There was criticism of her getting a spot that could have gone to a more ‘deserving’ professional. And as soon as she missed the cut, her social media timelines were filled with several hurtful messages, which unfortunately stood out amongst the many supporting ones.
The messages ranged from telling her she sucked at the game, to accusing her of being promiscuous.
It was a lot more than what the emotional Spiranac could take, who went into depression, gave up on her Twitter and Instagram accounts for some time and even entertained thoughts of giving up the sport she loved.
After wallowing for a few days, Spiranac decided to fight back. She took up the battle on two fronts – one, getting better at golf itself, and two, getting stronger mentally.
She hooked up with swing coach Tyler Hall, and the improvement is discernible. She made the cut at the Scottish Ladies Open on LET, and won a professional feeder tour event in the US. She also started counseling with Dr Nick Molinaro, and it has changed the way she looks at the world now.
The happenings of last year left a deep impression on Spiranac though. Golf is no longer the most important thing in her life – growing the game is, and so is raising awareness about cyber-bullying.
She started an emotional press conference yesterday saying her No1 objective for the week was not to cry. Less than five minutes into the interview, she could not stop the flow of tears.
“I actually don’t remember much of last year. I was so emotional, so stressed out. It was great but it was also, my first pro event, I was so nervous and I was getting a fair amount of negative media attention, too. It was something I wasn’t used to. It has really helped me out a year from now,” said Spiranac.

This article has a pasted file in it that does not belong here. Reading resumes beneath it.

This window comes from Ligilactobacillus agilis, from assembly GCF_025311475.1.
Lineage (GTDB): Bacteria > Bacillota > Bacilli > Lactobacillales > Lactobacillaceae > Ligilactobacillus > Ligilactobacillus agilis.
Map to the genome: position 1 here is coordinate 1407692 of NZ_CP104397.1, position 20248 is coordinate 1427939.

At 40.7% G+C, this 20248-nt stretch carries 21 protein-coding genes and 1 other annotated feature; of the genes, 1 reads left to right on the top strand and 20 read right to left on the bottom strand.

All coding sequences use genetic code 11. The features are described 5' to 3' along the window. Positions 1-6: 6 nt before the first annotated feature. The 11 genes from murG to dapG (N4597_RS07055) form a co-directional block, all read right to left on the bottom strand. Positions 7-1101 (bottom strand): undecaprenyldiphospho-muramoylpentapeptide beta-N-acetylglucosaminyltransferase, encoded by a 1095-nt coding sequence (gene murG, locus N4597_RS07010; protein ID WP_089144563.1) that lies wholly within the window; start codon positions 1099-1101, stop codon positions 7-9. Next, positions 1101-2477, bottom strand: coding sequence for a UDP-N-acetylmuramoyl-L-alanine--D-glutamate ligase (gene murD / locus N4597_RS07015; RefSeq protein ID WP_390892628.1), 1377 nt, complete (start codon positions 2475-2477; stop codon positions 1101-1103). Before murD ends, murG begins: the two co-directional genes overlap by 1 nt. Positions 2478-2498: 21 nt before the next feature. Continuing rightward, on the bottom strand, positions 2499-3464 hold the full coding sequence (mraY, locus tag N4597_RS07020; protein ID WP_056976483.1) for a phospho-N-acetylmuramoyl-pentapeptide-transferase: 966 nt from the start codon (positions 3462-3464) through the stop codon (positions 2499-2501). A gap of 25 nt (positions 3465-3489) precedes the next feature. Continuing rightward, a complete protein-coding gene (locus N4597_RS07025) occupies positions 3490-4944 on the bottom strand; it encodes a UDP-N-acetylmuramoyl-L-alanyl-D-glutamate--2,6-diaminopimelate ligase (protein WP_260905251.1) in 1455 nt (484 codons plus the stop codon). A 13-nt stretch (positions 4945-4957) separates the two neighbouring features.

“I said it was the hardest experience of my life but it made me so much stronger as a person, also as a golfer.
“Right after that, I switched coaches, got a mental coach, and really took my game seriously and want to take it so the next level, and also as a person. I grew up and matured. It also made me realise that golf isn’t the most important thing in my life.
“So this year, I’m really going to work with anti-bullying organisations and focus on cyber-bullying. Everything I endured last year really took a toll on me mentally and I suffered from some depression and anxiety because of all the cruel things people were saying about me.
“Cyberbullying is a huge problem and no one ever discusses it. They never talk about it. It needs to be talked about and needs to be brought to the subject. It’s no longer funny. It’s not the cool thing to do to make fun of other people.
“I want to grow the game and I think that’s the most important thing. So I embrace the media now. I embrace my platform now and use it for good. I do everything I can to bring attention to this tournament for the best players of the world. This tournament deserves that and with Suzann Pettersen and Shanshan Feng and Charley Hull playing; to give them that recognition they deserve is great.
“I think it’s really important. I think people need to see how much it actually does affect me. So it doesn’t matter how I play this week, it really doesn’t. But the fact that I’m here and I’m sharing my story, hopefully can save someone’s life, I think that’s so much more important than if I make the cut or miss the cut.”